Monday, May 18, 2015

"Lessons Learned from the Challenge Family 70.3 Race"

"Therefore, since we are surrounded by so great a cloud of witnesses, let us also lay aside every weight, and sin which clings so closely, and let us run with endurance the race that is set before us, looking to Jesus, the founder and perfecter of our faith, who for the joy that was set before him endured the cross, despising the shame, and is seated at the right hand of the throne of God (Hebrews 12:1-2)."

   In life, there are a few basic questions that men, at one time or another will ask themselves. Who am I? How did I get here? Where am I going? How do I get there? These are questions, if we’re honest, all have contemplated. I know for myself, I began thinking about these very questions early in life. However, I was told only to "believe" or "you’re not supposed to ask those type of questions." God's Word has the answers to these questions that man seeks for his life. By the way, the truth is never afraid of questions! (Thanks Chris via Frank for this quote. I like it a lot.).

Therefore, the past three years, I have been on a journey in seeking to live out the answers to those questions, which God has revealed to me through His Word by taking better care of my temple (1 Cor.6:19-20). This journey started out with walking once or twice a week three years ago. Now, it has ALMOST come full circle with me completing my first ever 70.3 mile Challenge Family race in Knoxville, TN. If you would have told me three years ago I would be competing in a 70.3 endurance race, I would have told you that you had lost your mind! But, that's exactly what took place yesterday. 

Me at 290 and Me at 190
     My family, including my mother, arrived in Knoxville late Friday evening to get checked in to our hotel and pick up my race packet. While trying to find transition, Dylan, my youngest son, wanted to sign up for the one-mile Glow Run. So, we hung around the festivities and cheered him on in his race. Afterwards, we went back to the room where we hunkered down for the night and slept like a champ.    


Dylan getting ready for the Glow Run
     Saturday morning after breakfast, I met Brian Sarapin to pick up my new Borden Dental race kit. He jumped in with me and we headed to the University of Tennessee Row Boat House where we were able to practice our swim in the Tennessee River. It was a perfect time to get instructed on the wet suit, since I have never wore one, nor swam in one. Big kudos to Brian! He was a huge help, not only in letting me use the wet suit, but in instructing me how to put it on and making sure it fit properly. The water temperature was perfect at a cozy 72 degrees. We did a warm up swim to the first buoy, then to the second one, then back to the pier. After the practice swim, I went for a 10 minute run with a few strides to loosen up the legs. Then afterwards, I took the QR out for a 10 minute stroll, making sure all my gears changed properly and placed it into transition. At 4:00, there was a mandatory athlete meeting discussing the rules, road hazards, and penalties.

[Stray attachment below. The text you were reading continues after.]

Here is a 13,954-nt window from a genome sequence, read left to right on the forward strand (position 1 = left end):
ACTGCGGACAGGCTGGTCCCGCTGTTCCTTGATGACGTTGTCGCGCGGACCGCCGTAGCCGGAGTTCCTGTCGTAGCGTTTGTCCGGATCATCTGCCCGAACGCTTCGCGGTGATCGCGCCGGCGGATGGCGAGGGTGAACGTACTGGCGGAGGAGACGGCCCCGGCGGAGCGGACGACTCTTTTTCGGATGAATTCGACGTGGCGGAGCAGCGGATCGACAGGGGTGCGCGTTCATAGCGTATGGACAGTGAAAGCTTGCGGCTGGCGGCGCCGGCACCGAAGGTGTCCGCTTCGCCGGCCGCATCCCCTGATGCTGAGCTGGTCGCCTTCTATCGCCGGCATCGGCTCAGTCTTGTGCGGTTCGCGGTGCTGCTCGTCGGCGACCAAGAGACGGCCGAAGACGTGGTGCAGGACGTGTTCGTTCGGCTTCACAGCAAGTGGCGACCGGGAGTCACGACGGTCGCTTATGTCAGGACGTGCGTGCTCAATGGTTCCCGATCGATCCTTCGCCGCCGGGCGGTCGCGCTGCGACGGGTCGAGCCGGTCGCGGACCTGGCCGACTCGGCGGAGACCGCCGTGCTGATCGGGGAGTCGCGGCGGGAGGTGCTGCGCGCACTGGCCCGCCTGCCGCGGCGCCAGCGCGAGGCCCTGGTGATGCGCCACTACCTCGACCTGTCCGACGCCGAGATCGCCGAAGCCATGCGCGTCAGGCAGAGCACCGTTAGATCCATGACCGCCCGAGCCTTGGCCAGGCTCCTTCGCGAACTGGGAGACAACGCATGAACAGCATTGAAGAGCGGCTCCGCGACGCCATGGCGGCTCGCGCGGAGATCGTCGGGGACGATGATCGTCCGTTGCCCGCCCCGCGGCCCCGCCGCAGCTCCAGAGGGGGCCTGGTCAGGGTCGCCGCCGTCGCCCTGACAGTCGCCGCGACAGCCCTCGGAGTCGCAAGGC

After the meeting, we headed back to the hotel to rest, while my wife and mother took my boys to watch the University of Tennessee and Mississippi State play baseball. This was a perfect set up that allowed me to get about a 45 minute nap before dinner. When they arrived back from the game, we got ready and headed to Market Square. This was a very interesting venue in downtown Knoxville that was made up of all types of people and restaurants. We ended up having dinner at the Blue Coast Bar and Grill where I ate an all natural steak and chicken burrito. Perfect fuel for a 70.3 race. Right?

Family at UT & Miss.St. game

Family at pre-race meal

Saturday night, I was told I would probably not sleep very well. However, I slept like a baby, to the point that I woke up about 30 minutes later than I wanted to for the race. Once awake, I scurried around eating my 2 bananas, 2 tablespoons of all natural Jiff peanut butter, and a cup of coffee for breakfast.  I was ready to race. I took my sidekick (and future triathlete), Dylan, who wanted to go with me to transition. He is a great help in keeping my head straight. I made it to transition at 6:30 with my wave set to leave at 7:10. After I got all my things laid out for the race, I borrowed a bike pump, gave my tires a quick pump or two, put on the wet suit, and off to the water I went. Where we started our swim was about a half-mile walk from transition.

Headed to the swim
    After arriving to the dock where we were to jump in to begin our swim, I saw a lot of orange swim caps. As 7:10 began to approach, I felt my nervous energy starting to take over. I started asking myself, "Can I swim this far?" "What if I drown?" "The water is choppy!" We were to swim approximately a half a mile up the river, make our turn, and swim the remainder of the course down with the current. But, the announcer called for my age group with only 2 minutes before we were to start (they said we would have 5 minutes, but we didn't). The next thing I know, 10,9,8,7,6...3,2,1 and the horn sounded and off I went. I was surprised I didn't get kicked or hit anymore than I did. For the first 200-300 yards, it was a mess trying to figure out what I was doing. I also figured out that swimming in the open water is totally different than the pool. My normal stroke to breath pace in the pool was breathe every 3 strokes, but I found myself breathing to my right side every two strokes and sighting every 10 strokes. After getting into the groove with my breathing and stroke pattern, things seem to settle down and I just began to swim. I thought to myself around three quarters of a mile that I really enjoyed swimming, even in the Tennessee River in the rain. (I was actually having the time of my life). OK. Back to the race. One major mistake I made was swimming too wide once around the turn buoys. At this point, my googles were fogging up and it began to rain pretty steadily. At this point, I started turning toward the sight buoys for a straighter line and a better shot at getting out of the water faster. After reaching the pier and coming out of the water, I got to catch a glimpse of my wife, Dylan, and mother cheering for me coming through the boat house to transition.